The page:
2. Tovah permalink
    May 13, 2010 5:37 am

    It’s unbelievable how the MSM have been dutifully covering this story which is just feeding conservative opposition to her. That a woman has to have her college roommate vouch for the fact that she “likes” men is really unbelievable. It would be nice if the WH would take the high road and come out and say all this talk of her personal life is totally inappropriate and irrelevant to her ability to serve on the court. Instead, they are giving off the record quotes denying she’s gay.

    The dems are really not comfortable with gay rights when it comes right down to it. Sure, they are better than the GOP but all the Dems do is make lofty pronouncements followed up by nothing.

  3. HillaryFan permalink
    May 13, 2010 5:41 am

    Right wing talk radio is really going after Kagan on this and shame on the media for giving this story legs.

    If she were a man would they be as open in their rumor-mongering and would they need to send out public declarations that she is in fact heterosexual?

    Michael Savage, who is a hateful slimebag, went off on how unattractive he thinks she is and even said that should have been a consideration when Obama picked her. So I guess he thinks Scalia is beautiful? It’s just crazy.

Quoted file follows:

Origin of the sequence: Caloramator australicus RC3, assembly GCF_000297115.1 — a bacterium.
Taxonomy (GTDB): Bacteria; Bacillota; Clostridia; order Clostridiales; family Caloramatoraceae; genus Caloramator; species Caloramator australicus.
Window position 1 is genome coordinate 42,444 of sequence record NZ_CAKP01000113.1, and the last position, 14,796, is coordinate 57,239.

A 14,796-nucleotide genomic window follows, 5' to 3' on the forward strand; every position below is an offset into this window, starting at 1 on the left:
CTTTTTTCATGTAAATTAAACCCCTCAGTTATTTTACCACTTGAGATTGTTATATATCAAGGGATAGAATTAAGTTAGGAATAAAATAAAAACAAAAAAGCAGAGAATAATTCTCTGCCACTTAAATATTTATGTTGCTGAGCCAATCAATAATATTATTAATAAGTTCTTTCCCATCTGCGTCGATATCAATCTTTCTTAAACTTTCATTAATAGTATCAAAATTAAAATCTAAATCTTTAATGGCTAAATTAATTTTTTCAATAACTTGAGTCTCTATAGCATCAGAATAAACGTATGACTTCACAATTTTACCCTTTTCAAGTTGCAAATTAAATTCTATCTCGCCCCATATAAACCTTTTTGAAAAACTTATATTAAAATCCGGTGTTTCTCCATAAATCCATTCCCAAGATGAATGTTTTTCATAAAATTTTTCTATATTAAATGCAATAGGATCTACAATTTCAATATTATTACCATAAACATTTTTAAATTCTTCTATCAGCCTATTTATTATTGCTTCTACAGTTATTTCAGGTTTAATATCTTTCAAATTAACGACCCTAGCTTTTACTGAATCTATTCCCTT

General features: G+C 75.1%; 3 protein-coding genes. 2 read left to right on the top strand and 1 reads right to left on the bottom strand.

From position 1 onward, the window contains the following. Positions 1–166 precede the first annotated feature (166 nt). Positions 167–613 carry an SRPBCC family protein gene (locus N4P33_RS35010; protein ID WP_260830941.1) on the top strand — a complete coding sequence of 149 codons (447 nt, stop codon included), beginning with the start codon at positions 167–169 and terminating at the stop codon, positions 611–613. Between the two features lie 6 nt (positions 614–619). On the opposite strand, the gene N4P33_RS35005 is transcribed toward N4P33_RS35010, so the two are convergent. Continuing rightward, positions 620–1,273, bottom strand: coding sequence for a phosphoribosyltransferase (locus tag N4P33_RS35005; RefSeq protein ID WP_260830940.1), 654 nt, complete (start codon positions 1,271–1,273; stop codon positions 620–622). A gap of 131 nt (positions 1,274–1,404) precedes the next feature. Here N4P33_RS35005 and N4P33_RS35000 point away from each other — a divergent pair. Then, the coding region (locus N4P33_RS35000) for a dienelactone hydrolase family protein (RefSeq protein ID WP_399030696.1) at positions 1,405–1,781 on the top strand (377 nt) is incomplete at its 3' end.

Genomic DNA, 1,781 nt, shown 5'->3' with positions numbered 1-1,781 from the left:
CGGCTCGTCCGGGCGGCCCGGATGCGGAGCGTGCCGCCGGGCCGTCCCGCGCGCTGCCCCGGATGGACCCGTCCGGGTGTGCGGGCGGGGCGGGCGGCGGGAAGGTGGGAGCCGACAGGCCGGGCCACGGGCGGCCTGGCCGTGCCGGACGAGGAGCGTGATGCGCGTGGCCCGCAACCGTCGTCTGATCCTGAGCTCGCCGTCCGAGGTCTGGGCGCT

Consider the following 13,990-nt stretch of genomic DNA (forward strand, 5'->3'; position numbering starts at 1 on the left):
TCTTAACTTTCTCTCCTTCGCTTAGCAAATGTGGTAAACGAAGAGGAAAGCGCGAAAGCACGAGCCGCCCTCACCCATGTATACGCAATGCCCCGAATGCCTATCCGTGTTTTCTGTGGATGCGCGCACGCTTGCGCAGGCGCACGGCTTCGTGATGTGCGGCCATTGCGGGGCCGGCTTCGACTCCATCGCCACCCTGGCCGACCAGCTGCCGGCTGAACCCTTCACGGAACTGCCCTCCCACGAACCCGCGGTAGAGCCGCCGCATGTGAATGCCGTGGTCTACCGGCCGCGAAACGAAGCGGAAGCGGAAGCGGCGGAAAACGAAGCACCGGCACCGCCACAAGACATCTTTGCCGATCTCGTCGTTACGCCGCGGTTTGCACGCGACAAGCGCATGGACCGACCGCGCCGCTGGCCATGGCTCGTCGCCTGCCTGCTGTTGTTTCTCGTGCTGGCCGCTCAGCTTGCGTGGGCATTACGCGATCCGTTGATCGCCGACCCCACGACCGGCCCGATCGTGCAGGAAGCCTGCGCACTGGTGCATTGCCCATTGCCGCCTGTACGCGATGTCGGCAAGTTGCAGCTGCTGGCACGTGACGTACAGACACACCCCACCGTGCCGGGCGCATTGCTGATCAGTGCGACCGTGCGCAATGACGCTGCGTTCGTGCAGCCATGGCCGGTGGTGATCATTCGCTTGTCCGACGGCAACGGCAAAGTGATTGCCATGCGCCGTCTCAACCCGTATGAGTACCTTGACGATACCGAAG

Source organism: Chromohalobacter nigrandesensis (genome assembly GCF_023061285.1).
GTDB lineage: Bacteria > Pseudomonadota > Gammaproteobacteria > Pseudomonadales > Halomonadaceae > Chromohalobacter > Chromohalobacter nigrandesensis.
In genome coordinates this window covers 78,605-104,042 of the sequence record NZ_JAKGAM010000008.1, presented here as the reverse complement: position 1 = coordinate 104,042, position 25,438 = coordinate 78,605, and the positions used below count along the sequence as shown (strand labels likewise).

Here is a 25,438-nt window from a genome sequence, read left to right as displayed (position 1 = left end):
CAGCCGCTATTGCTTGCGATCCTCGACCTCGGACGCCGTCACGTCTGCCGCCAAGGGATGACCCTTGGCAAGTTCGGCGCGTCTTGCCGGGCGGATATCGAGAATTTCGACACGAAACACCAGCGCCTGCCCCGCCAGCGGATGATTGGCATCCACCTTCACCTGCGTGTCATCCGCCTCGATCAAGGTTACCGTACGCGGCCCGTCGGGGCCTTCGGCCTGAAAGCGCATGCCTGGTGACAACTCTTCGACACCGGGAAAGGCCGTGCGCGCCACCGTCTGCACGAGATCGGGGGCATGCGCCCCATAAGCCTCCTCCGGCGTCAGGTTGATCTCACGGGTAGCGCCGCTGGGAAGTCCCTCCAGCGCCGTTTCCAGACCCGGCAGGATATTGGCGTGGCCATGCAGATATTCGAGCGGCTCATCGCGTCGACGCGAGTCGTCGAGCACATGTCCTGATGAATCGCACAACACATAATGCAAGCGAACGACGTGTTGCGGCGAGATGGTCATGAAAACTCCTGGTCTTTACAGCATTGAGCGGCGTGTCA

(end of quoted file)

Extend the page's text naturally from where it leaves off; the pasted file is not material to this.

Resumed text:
• discourseincsharpminor permalink
      May 13, 2010 11:14 am

      I heard mentioned (very briefly) that when former Supreme Court Justice Souter was going through the confirmation process the same implications were made because he was also unmarried, but there was no 24 hour news cycle at that point, so it didn’t get near as much traction.

      So now only sexy people can be hired, or does this just apply to women? I only ask because Robert Gates (another political appointee) didn’t have to strut down a catwalk before being named Secretary of Defense and, as HillaryFan pointed out, Justice Scalia is no oil painting.

  4. Steve permalink
    May 13, 2010 5:43 am

    Shame on the administration for not publicly condemning this. But we all know Obama is really uncomfortable with the whole gay thing anyway. On that note, apparently Secretary Gates has been able to hold up the overturning of DADT so they can do more studies on the effect that it will have on the troops even though a ton of studies have already been done- Obama has given Gates the ok to do this.

    I’m not sure why people interested in gay rights ever thought Obama was their guy. It was obvious he wasn’t- and still isn’t.

  5. October 20, 2010 7:29 pm